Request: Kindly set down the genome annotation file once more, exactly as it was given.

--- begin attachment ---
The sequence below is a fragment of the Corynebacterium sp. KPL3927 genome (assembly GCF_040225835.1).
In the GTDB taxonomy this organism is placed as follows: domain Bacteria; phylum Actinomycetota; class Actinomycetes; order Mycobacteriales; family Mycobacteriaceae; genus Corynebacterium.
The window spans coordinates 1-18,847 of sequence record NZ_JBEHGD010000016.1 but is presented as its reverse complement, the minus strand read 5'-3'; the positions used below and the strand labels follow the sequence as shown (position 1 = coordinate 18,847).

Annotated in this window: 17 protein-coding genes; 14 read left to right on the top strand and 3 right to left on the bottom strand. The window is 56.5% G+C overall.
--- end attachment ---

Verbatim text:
The sequence below is a fragment of the Corynebacterium sp. KPL3927 genome (assembly GCF_040225835.1).
In the GTDB taxonomy this organism is placed as follows: domain Bacteria; phylum Actinomycetota; class Actinomycetes; order Mycobacteriales; family Mycobacteriaceae; genus Corynebacterium.
The window spans coordinates 1-18,847 of sequence record NZ_JBEHGD010000016.1 but is presented as its reverse complement, the minus strand read 5'-3'; the positions used below and the strand labels follow the sequence as shown (position 1 = coordinate 18,847).

Annotated in this window: 17 protein-coding genes; 14 read left to right on the top strand and 3 right to left on the bottom strand. The window is 56.5% G+C overall.